What I am really saying here is that we can no longer say that the failure of any state to educate its students well is a problem only for that state. It is a problem for the United States, for all the states. The states have grown far too interdependent and personal mobility is far too great to pretend that what one state does about education does not matter to the people of the United States. If a state or region fails to educate its people well, there will be great costs to other states, in lost productivity and competitiveness and increased transfer payment costs. We are in that sense among others, one country. But there are many ways to successfully run a state education system. The idea of the states constituting a laboratory of democracy was a good one.
Some in Congress say that the solution to the current dilemma is simply to return to the old formula in which the federal government provided aid, but the states retain all the control they used to have. That ignores the rationale that led to NCLB. When all the states did their thing, the results were highly varied. When NCLB was implemented, many states set their standards in the basement. That must not happen again.
This is what I would do. Let the Congress decide what level of student performance relative to the performance of the top-performing nations is acceptable for the United States. For me, the only acceptable target for the United States is to be among the top ten performers in the world. One would hope that the Congress would not want to settle for American performance that is not among the top ten.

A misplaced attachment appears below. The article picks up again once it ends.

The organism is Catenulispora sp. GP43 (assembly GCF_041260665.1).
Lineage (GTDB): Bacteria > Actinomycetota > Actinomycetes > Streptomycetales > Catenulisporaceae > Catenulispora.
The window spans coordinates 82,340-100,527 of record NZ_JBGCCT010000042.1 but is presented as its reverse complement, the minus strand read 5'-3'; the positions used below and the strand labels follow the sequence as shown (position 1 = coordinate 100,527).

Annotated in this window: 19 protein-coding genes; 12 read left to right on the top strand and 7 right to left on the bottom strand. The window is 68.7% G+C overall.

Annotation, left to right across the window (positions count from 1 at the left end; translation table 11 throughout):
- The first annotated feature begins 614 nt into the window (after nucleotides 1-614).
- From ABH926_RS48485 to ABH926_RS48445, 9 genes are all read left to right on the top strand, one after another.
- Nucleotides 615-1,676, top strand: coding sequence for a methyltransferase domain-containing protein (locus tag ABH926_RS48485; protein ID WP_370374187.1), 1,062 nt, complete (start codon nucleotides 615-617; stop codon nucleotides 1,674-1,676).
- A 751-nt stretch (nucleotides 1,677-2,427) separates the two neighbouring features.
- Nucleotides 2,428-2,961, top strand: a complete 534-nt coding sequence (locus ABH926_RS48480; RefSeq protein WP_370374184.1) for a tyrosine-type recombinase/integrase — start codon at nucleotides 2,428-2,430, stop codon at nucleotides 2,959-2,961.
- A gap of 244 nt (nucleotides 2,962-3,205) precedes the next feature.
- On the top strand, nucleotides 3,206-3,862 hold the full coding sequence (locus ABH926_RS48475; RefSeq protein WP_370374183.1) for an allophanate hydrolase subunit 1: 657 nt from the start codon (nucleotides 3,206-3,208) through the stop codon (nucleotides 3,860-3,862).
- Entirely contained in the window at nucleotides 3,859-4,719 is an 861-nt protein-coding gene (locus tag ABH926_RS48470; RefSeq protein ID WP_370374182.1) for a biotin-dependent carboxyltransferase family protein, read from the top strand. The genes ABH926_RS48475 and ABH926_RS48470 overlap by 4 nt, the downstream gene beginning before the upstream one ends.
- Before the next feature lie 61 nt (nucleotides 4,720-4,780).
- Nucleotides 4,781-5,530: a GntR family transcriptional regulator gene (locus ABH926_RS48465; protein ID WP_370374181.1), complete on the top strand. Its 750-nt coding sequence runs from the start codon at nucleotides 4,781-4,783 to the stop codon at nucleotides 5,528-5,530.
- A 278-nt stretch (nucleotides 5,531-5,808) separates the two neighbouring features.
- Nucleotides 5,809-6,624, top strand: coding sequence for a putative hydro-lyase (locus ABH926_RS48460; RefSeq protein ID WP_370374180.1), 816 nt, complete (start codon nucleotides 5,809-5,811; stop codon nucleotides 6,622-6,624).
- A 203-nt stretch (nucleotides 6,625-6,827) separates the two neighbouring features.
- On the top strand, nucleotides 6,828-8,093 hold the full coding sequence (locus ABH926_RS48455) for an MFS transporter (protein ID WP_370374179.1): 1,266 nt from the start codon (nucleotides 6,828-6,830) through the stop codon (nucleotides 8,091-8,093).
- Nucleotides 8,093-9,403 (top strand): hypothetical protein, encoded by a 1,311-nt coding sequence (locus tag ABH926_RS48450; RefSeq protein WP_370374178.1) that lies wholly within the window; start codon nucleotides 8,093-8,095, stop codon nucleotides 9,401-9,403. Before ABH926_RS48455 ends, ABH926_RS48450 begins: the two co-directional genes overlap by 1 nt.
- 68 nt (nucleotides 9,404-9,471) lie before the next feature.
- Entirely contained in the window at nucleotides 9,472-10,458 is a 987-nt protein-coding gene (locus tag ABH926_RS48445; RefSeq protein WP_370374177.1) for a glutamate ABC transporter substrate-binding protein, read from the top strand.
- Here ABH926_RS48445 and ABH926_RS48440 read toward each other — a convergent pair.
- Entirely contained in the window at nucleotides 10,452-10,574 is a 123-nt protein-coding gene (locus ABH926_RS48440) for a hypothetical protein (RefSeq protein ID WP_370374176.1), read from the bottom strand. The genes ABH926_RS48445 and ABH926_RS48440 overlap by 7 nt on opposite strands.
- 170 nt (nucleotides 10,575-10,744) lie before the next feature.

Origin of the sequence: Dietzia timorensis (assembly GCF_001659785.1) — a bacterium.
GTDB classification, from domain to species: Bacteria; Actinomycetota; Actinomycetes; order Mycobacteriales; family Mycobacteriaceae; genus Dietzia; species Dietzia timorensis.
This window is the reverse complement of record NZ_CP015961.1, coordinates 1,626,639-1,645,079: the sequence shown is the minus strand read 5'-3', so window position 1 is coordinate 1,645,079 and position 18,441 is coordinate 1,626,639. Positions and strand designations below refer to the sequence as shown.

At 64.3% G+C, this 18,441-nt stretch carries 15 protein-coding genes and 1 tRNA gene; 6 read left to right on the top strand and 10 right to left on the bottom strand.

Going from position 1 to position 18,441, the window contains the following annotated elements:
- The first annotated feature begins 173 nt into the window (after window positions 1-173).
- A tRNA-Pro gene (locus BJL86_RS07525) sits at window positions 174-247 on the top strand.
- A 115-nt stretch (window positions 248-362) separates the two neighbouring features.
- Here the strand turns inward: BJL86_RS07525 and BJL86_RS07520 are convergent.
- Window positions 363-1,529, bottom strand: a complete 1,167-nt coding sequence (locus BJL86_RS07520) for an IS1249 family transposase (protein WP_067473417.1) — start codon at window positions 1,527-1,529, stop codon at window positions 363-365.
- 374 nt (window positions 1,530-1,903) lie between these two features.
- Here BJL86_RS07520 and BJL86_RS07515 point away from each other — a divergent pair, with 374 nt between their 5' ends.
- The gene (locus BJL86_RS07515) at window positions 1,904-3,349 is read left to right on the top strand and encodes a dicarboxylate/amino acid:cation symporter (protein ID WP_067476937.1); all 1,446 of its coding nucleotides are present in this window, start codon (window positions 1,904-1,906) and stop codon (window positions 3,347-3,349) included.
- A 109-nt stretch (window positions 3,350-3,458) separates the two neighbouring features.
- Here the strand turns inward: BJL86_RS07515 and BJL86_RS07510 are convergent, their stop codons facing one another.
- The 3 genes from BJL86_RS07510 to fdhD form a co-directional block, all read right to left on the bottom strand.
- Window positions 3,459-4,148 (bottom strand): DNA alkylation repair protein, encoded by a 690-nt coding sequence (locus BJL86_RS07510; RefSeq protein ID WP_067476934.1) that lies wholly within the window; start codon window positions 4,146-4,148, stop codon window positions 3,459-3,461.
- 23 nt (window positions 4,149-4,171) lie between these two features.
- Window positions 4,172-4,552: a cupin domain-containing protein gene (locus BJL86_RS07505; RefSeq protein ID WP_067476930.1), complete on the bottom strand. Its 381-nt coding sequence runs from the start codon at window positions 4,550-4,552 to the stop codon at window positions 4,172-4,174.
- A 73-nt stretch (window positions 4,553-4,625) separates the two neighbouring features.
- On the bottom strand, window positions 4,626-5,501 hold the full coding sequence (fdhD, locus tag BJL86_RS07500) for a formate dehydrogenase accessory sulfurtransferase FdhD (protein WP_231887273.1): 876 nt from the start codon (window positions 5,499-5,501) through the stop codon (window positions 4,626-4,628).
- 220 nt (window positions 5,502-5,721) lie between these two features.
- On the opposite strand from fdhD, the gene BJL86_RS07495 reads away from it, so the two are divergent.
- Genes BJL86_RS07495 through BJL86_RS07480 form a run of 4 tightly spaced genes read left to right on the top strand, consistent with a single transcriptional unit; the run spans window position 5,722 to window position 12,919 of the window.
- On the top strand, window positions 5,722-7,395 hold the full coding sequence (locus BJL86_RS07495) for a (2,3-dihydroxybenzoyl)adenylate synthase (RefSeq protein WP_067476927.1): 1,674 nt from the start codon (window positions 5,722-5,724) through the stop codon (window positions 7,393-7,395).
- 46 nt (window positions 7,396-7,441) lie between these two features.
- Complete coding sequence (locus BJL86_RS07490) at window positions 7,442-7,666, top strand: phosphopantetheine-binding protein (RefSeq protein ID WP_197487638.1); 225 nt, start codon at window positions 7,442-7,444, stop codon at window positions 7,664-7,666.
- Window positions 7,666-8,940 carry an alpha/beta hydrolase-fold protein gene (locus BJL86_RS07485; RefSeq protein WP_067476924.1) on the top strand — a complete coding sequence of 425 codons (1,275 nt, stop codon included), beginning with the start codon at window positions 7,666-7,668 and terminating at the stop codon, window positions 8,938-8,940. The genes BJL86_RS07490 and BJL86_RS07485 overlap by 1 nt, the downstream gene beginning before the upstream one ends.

Then stipulate in law that all states will participate in the PISA sample assessments, allowing states to compare their performance to the top nations, provinces and states in the world. Further, let the law stipulate that any state with average student performance equal to that of the top ten nations or even within ten percentage points of the average performance of the top ten could organize and manage its education system in any way it wished. That would include having its own standards, devising its own accountability system and creating its own testing regime.
But, if a state were to fall below that standard, the federal government would require that state, as a condition of receiving any federal school aid, to adopt such rules as the federal government, in federal legislation, required it to adopt, with respect to such things as student performance standards, assessments and accountability. This would not mean that the federal government would necessarily specify what student performance standard would have to be used or which tests or what the accountability system would be, but rather that, as in NCLB and the Race to the Top legislation, the federal government would be in a position to require that certain minimum features would have to be in place as a condition of receiving federal funds until such time as the state rose back up into the ranks of the top performers and once again earned the right to be a free agent in such matters. The federal government would, in any case, reserve the right to intervene in education policy in cases involving the infringement of civil rights.